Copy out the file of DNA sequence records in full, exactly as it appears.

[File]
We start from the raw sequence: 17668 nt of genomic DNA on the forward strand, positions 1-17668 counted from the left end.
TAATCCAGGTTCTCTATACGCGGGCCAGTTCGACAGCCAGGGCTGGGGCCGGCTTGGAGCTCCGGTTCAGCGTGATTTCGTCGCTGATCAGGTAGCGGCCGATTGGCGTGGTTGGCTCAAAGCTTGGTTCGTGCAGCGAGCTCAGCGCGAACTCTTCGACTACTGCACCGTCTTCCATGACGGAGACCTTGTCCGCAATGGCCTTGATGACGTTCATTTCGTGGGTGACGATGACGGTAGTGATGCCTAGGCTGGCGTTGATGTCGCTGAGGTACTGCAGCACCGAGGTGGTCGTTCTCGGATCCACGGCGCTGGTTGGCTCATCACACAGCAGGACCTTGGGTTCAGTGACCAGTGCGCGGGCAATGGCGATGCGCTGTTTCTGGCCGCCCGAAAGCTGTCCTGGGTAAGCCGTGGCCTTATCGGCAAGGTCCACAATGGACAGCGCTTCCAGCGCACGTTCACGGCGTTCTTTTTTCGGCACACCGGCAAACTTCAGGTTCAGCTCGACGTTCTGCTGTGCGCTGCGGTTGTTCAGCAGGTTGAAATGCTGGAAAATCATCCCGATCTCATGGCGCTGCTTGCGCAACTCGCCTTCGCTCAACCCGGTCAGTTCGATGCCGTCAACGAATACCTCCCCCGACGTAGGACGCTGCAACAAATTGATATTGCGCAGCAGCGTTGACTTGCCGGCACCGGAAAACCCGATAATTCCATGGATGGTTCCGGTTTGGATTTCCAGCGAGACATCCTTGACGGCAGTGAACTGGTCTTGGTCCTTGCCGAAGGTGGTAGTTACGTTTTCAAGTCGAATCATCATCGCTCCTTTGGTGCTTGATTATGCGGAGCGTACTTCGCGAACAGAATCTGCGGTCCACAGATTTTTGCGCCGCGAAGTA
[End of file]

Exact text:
We start from the raw sequence: 17668 nt of genomic DNA on the forward strand, positions 1-17668 counted from the left end.
TAATCCAGGTTCTCTATACGCGGGCCAGTTCGACAGCCAGGGCTGGGGCCGGCTTGGAGCTCCGGTTCAGCGTGATTTCGTCGCTGATCAGGTAGCGGCCGATTGGCGTGGTTGGCTCAAAGCTTGGTTCGTGCAGCGAGCTCAGCGCGAACTCTTCGACTACTGCACCGTCTTCCATGACGGAGACCTTGTCCGCAATGGCCTTGATGACGTTCATTTCGTGGGTGACGATGACGGTAGTGATGCCTAGGCTGGCGTTGATGTCGCTGAGGTACTGCAGCACCGAGGTGGTCGTTCTCGGATCCACGGCGCTGGTTGGCTCATCACACAGCAGGACCTTGGGTTCAGTGACCAGTGCGCGGGCAATGGCGATGCGCTGTTTCTGGCCGCCCGAAAGCTGTCCTGGGTAAGCCGTGGCCTTATCGGCAAGGTCCACAATGGACAGCGCTTCCAGCGCACGTTCACGGCGTTCTTTTTTCGGCACACCGGCAAACTTCAGGTTCAGCTCGACGTTCTGCTGTGCGCTGCGGTTGTTCAGCAGGTTGAAATGCTGGAAAATCATCCCGATCTCATGGCGCTGCTTGCGCAACTCGCCTTCGCTCAACCCGGTCAGTTCGATGCCGTCAACGAATACCTCCCCCGACGTAGGACGCTGCAACAAATTGATATTGCGCAGCAGCGTTGACTTGCCGGCACCGGAAAACCCGATAATTCCATGGATGGTTCCGGTTTGGATTTCCAGCGAGACATCCTTGACGGCAGTGAACTGGTCTTGGTCCTTGCCGAAGGTGGTAGTTACGTTTTCAAGTCGAATCATCATCGCTCCTTTGGTGCTTGATTATGCGGAGCGTACTTCGCGAACAGAATCTGCGGTCCACAGATTTTTGCGCCGCGAAGTA